Physician burnout is in the news a lot these days. More than half of physicians report at least one sign of burnout,[i] and three out of four nurses cited the effects of stress and overwork as top job concerns.[ii]
The Experience Innovation Network, part of Vocera, just completed a market research study to understand the causes and consequences of burnout. The study delves into how forward-thinking organizations are building cultures and processes that support resilience, well-being, and joy among all members of the care team. We fielded a survey of more than 150 leaders and frontline staff, and conducted in-depth interviews with more than 40 healthcare executives, academics, and thought leaders.
Well Being: High Value, Low Priority
When we asked survey respondents how important the well-being of physicians, nurses, and staff is to their organizational success, 91% said it was very or extremely important. However, when we asked respondents to rank physician and nurse well-being among other critical priorities such as quality, safety, financial performance, and even patient-family experience, the well-being of both groups fell to the bottom of the list – by a lot. This isn’t an indictment of leaders’ views on the need to support their teams; it’s an indication of how important the priorities they juggle are. No one wants to pit the well-being of physicians, nurses, and staff against the quality and safety of care they provide.
This seeming contradiction is at the heart of what differentiates organizations that elevate resilience, well-being, and joy to a top strategic priority from those that try to address it in a more tactical way. The most strategic approaches recognize that the well-being of physicians, nurses, and staff is integral to quality, safety, financial success, and the patient-family experience. They view the Quadruple Aim as the unifying factors that must drive all strategic decision making, not as four separate initiatives.
Reducing Burnout Helps Improve Outcomes and Lower Costs
These leaders aren’t just taking a leap of faith. There’s strong evidence linking burnout with the incidence of medical errors, infection rates, and mortality rates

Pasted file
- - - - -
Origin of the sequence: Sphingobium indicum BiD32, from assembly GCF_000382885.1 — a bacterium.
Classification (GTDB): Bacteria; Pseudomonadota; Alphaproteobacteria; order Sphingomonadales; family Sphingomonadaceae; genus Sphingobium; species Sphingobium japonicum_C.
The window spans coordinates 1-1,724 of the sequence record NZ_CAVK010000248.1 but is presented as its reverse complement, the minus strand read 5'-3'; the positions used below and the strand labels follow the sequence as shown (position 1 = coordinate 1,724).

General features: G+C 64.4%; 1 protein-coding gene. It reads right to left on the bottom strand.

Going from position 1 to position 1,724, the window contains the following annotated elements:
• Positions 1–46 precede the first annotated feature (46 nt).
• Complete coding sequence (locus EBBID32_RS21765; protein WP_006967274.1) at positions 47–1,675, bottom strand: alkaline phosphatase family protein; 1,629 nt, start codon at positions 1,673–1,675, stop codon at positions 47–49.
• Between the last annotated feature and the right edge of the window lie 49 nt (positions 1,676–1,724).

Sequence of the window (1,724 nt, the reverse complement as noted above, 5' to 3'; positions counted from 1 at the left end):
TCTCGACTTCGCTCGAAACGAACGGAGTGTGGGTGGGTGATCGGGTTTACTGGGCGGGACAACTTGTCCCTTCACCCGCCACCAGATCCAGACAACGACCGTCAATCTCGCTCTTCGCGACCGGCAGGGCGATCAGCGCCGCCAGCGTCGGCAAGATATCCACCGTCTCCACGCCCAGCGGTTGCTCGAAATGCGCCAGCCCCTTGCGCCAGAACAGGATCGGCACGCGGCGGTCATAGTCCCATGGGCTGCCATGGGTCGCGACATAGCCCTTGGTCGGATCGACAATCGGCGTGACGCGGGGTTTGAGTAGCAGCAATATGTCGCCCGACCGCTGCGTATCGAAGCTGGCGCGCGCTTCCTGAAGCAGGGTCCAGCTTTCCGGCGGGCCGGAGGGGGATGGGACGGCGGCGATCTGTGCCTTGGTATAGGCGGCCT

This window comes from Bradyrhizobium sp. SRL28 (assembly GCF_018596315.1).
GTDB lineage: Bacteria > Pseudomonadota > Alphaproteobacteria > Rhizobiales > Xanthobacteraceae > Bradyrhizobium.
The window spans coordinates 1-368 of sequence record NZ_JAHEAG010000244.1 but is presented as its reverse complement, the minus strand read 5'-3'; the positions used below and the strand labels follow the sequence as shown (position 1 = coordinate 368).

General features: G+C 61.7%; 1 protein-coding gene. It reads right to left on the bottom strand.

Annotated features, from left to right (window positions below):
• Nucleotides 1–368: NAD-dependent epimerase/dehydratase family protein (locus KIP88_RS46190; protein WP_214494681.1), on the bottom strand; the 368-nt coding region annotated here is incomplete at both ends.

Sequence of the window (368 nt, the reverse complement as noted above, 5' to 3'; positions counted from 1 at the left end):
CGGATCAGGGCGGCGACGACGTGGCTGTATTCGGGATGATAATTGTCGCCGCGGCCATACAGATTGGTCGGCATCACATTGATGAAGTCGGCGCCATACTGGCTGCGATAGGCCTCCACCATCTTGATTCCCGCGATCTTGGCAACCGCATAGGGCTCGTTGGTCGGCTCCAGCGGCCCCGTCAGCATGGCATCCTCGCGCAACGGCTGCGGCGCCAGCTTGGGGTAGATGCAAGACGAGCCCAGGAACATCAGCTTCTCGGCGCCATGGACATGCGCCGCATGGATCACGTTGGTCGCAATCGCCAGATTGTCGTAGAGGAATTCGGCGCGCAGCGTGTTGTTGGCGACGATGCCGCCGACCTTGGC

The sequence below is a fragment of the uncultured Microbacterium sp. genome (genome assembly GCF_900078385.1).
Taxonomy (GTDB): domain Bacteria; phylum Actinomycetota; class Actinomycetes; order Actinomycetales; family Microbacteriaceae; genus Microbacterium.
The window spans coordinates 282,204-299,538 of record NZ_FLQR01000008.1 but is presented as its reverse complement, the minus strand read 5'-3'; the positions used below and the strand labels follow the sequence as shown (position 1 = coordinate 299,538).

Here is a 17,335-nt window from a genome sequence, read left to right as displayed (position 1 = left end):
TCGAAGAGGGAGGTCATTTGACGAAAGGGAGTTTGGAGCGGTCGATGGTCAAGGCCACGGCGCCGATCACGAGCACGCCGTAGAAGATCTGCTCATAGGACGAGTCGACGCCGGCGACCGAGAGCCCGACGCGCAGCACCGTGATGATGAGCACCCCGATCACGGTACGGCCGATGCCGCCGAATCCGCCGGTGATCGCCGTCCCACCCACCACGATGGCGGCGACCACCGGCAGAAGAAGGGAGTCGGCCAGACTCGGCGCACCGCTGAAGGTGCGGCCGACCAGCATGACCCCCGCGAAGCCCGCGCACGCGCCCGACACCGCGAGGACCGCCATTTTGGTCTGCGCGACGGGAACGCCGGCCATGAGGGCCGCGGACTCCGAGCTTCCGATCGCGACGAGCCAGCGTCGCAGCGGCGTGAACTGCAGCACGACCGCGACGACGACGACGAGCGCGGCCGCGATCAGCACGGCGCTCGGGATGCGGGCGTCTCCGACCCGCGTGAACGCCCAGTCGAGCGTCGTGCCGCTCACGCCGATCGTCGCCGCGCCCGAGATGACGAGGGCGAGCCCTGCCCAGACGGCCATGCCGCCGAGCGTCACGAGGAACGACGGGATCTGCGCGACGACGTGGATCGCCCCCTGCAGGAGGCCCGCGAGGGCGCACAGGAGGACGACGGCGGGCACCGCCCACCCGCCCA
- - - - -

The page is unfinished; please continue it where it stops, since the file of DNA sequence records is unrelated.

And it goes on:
So what do healthcare executives do when they elevate resilience, well-being, and joy to a top strategic priority?. One study used multivariate analysis to show that nurse burnout rates are significantly associated with both urinary tract infections and surgical site infections. The same study showed that hospitals which reduced burnout rates by 30% had a total of 6,239 fewer infections, for an annual cost savings of up to $68 million.[i]
They take a multi-faceted approach to address burnout. They provide the individual and team-based tools that help physicians, nurses, and staff withstand the trauma of dealing with life-and-death responsibilities, and the pain and loss that come with providing care. But they don’t stop there.
They also seek to minimize trauma that can be inflicted by poorly designed processes, inefficient workflows, and non-supportive team dynamics. They do this while consistently reinforcing the purpose and meaning that can get buried when caregiving gets overly focused on tasks.
Infusing “Heart” and Regaining Purpose for Better Care
In our research, a few organizations stood out in their strategic focus on resilience, well-being, and joy:
- Leaders at Lakeland Health in southwest Michigan have worked to infuse human connection in leadership by infusing “heart” into everything they do. They’ve focused on relationships between patients and care team members, instructing team members to always introduce themselves and their roles with “the who, the what, and a heartfelt why.” They’ve strengthened relationships between leaders and front-line team members through townhall meetings and a culture of storytelling. And they’ve stressed listening with the heart as an approach to teamwork across physicians, nurses, and staff and with care teams and patients. As Lakeland Health CEO, Loren Hamel, MD, told us, “It doesn’t matter how you work to drive resilience, wellbeing, and joy. It matters if it is embedded in everything you do. It needs to be such a deeply held belief—such a consistently demonstrated value and inspiringly discussed attribute of the organization—that it’s who you are.”